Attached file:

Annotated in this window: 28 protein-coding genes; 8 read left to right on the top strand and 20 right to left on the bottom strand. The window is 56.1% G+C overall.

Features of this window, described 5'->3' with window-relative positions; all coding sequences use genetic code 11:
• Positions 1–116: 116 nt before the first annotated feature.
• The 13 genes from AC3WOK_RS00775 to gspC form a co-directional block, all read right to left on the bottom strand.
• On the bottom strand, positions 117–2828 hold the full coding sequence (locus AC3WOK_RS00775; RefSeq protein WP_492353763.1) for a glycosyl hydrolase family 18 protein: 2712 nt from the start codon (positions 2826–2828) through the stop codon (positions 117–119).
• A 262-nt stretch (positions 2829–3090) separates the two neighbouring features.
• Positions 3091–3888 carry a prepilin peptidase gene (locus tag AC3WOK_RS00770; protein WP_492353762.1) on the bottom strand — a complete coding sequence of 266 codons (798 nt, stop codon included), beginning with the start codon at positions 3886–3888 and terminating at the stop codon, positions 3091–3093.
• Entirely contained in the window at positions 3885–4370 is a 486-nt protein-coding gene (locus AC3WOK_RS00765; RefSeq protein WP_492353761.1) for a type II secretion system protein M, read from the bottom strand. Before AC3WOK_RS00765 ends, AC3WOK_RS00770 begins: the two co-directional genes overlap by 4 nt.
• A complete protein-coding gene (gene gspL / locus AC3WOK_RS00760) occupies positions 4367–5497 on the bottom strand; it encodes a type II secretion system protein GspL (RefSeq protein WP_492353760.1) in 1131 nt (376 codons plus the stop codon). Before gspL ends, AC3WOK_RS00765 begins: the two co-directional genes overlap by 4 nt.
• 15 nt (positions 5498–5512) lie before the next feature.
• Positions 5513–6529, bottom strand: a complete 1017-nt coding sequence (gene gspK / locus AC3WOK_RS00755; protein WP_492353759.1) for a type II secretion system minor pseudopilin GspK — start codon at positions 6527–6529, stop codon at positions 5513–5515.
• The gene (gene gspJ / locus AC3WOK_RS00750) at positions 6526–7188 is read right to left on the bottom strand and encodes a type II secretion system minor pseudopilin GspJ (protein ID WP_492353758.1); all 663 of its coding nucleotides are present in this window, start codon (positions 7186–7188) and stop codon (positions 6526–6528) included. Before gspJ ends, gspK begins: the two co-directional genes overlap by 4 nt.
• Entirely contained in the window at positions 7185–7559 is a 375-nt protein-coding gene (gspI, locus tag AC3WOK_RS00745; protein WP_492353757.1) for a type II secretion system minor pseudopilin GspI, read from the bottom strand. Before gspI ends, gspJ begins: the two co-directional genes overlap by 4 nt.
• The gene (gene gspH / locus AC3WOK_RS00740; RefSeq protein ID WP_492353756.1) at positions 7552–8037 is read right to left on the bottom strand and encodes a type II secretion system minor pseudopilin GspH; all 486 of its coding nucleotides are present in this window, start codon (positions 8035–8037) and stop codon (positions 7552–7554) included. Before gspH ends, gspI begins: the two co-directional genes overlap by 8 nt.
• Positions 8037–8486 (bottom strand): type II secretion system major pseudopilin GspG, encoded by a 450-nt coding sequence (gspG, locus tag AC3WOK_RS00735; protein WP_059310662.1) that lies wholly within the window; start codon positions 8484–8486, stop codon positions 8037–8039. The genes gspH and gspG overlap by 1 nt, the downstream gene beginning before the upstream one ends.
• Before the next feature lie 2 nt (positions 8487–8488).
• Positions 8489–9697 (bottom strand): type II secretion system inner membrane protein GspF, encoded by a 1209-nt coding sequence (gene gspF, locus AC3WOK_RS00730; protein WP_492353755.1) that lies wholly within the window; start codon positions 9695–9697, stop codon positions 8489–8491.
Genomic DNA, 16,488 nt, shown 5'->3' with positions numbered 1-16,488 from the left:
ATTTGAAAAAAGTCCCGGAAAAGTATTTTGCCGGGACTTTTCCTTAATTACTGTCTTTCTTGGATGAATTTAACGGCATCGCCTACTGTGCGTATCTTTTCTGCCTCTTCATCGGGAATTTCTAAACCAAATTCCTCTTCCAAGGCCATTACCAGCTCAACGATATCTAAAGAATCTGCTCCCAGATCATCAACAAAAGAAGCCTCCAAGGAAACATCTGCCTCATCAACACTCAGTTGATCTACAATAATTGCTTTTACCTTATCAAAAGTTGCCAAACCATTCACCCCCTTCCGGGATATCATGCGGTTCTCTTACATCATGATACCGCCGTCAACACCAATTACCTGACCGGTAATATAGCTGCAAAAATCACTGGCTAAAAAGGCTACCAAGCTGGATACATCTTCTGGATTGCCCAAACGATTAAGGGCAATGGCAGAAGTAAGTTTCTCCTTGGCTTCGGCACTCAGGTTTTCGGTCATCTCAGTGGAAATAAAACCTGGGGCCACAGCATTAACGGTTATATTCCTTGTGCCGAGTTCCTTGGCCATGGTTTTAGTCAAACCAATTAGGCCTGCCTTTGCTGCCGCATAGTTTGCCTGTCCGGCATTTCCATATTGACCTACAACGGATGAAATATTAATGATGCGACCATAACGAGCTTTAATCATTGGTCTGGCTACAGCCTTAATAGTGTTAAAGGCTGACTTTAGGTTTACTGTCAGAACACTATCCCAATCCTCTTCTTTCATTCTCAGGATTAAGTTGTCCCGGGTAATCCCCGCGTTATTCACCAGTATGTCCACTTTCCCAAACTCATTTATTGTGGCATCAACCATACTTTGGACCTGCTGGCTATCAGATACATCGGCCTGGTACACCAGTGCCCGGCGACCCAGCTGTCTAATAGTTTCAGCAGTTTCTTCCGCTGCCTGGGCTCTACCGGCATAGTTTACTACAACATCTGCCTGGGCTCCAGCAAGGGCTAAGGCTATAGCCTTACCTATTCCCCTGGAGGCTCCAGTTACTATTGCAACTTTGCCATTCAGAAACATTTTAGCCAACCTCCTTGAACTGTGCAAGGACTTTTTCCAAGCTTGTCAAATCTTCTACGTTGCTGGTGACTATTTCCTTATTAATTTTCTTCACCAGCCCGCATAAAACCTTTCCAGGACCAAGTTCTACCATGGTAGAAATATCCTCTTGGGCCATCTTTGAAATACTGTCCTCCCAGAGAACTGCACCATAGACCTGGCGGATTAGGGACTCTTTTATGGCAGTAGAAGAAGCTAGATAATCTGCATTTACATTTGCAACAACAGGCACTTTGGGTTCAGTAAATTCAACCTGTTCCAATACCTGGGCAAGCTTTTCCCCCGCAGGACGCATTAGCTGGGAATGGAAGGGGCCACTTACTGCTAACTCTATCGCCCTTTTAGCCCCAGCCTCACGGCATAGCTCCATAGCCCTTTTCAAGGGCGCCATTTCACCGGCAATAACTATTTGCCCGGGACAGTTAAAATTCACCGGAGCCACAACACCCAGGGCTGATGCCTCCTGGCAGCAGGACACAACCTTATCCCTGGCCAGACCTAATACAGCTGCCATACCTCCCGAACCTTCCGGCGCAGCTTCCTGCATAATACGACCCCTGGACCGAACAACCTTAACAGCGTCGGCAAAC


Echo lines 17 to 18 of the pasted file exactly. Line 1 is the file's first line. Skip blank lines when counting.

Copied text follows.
• Positions 8489–9697 (bottom strand): type II secretion system inner membrane protein GspF, encoded by a 1209-nt coding sequence (gene gspF, locus AC3WOK_RS00730; protein WP_492353755.1) that lies wholly within the window; start codon positions 9695–9697, stop codon positions 8489–8491.
Genomic DNA, 16,488 nt, shown 5'->3' with positions numbered 1-16,488 from the left: